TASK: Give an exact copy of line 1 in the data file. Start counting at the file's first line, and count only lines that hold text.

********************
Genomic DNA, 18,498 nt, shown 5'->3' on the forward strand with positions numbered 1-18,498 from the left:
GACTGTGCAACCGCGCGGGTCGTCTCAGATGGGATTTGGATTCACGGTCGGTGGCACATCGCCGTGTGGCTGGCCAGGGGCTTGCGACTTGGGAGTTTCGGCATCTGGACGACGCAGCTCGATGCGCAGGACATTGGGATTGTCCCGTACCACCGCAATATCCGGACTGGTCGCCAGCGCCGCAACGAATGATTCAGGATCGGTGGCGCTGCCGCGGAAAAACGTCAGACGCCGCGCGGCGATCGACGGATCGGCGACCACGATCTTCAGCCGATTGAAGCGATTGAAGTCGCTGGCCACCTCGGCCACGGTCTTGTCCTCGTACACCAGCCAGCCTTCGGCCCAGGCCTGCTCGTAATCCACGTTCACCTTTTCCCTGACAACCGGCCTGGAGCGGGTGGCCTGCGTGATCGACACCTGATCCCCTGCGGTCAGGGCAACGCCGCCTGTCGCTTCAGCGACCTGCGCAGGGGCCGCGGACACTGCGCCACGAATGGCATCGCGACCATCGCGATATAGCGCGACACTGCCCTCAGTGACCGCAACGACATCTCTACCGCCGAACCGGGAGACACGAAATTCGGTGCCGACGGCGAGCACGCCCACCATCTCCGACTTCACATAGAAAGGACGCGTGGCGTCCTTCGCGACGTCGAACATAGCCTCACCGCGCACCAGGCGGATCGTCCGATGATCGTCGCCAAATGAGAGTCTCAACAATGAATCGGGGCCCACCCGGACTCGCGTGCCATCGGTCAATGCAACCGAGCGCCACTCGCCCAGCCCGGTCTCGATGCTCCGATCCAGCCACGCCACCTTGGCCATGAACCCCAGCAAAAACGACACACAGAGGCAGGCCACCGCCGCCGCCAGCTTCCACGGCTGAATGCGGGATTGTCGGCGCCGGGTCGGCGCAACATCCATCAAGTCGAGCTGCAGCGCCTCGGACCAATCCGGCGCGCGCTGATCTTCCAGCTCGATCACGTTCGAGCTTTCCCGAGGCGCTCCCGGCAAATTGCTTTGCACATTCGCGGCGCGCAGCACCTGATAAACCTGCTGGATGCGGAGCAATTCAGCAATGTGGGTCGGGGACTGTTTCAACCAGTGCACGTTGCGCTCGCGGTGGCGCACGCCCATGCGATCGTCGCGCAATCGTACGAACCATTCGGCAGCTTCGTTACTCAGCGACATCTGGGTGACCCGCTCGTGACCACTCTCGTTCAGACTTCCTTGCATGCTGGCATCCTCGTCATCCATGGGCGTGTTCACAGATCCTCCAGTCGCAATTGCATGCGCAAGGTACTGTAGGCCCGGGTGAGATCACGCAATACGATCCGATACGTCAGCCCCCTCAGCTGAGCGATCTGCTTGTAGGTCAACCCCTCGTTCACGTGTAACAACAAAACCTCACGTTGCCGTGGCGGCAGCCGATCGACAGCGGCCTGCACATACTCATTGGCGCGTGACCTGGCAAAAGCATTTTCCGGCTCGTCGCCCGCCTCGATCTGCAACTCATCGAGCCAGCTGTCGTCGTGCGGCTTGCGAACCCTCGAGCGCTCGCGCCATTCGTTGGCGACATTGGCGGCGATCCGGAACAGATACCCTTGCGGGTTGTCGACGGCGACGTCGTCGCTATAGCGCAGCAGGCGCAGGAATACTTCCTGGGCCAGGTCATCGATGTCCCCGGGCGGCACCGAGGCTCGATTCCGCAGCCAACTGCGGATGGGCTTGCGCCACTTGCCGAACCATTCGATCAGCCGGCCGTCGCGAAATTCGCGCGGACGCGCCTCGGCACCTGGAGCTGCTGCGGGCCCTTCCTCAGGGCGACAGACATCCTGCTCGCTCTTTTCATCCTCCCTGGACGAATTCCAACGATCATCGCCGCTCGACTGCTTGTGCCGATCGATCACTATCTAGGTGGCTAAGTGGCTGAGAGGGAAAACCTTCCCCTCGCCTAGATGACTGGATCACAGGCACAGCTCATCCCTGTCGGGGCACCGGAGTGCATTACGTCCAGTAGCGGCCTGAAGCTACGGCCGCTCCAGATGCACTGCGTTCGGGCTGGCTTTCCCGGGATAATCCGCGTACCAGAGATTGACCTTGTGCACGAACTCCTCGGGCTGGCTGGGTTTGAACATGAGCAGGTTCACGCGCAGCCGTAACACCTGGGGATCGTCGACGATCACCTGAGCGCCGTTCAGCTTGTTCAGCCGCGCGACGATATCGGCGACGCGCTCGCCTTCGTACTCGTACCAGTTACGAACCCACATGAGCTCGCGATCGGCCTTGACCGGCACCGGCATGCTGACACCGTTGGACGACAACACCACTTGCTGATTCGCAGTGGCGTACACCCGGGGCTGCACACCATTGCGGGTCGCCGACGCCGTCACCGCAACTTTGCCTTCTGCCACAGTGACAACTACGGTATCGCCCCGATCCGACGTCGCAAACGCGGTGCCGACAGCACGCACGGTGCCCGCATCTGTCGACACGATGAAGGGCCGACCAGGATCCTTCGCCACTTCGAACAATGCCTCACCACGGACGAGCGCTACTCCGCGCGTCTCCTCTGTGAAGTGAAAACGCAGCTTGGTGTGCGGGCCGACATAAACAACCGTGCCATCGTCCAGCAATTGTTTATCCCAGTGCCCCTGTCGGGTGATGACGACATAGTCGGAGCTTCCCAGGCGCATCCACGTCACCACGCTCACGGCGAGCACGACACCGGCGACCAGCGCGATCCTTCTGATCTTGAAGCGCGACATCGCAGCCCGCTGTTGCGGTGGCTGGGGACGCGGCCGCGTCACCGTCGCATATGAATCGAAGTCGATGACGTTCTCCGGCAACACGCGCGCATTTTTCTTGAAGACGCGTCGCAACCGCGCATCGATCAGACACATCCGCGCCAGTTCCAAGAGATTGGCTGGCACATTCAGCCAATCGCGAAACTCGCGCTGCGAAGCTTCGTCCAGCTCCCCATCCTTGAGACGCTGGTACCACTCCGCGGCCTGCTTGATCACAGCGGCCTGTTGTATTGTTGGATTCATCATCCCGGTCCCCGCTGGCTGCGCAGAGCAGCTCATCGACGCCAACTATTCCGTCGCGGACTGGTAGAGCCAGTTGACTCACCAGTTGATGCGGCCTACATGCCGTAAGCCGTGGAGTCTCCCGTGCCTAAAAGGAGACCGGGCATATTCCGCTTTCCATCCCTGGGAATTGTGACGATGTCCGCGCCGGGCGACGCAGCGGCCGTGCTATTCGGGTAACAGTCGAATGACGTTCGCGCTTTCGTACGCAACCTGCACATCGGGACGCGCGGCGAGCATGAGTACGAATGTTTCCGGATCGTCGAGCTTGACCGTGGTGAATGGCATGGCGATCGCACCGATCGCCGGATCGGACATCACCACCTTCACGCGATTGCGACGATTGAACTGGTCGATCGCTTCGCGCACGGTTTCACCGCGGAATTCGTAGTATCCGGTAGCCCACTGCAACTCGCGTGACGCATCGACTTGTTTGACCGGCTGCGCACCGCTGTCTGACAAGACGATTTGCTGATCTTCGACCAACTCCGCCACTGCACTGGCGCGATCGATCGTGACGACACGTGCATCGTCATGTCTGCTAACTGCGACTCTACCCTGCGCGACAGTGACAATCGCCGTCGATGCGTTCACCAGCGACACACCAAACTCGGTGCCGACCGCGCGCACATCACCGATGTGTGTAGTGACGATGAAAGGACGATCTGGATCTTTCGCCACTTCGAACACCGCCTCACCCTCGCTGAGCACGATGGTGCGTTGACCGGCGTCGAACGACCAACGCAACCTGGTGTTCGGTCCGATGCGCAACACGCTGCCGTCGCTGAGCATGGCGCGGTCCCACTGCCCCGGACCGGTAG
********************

Genomic DNA, 18,498 nt, shown 5'->3' on the forward strand with positions numbered 1-18,498 from the left: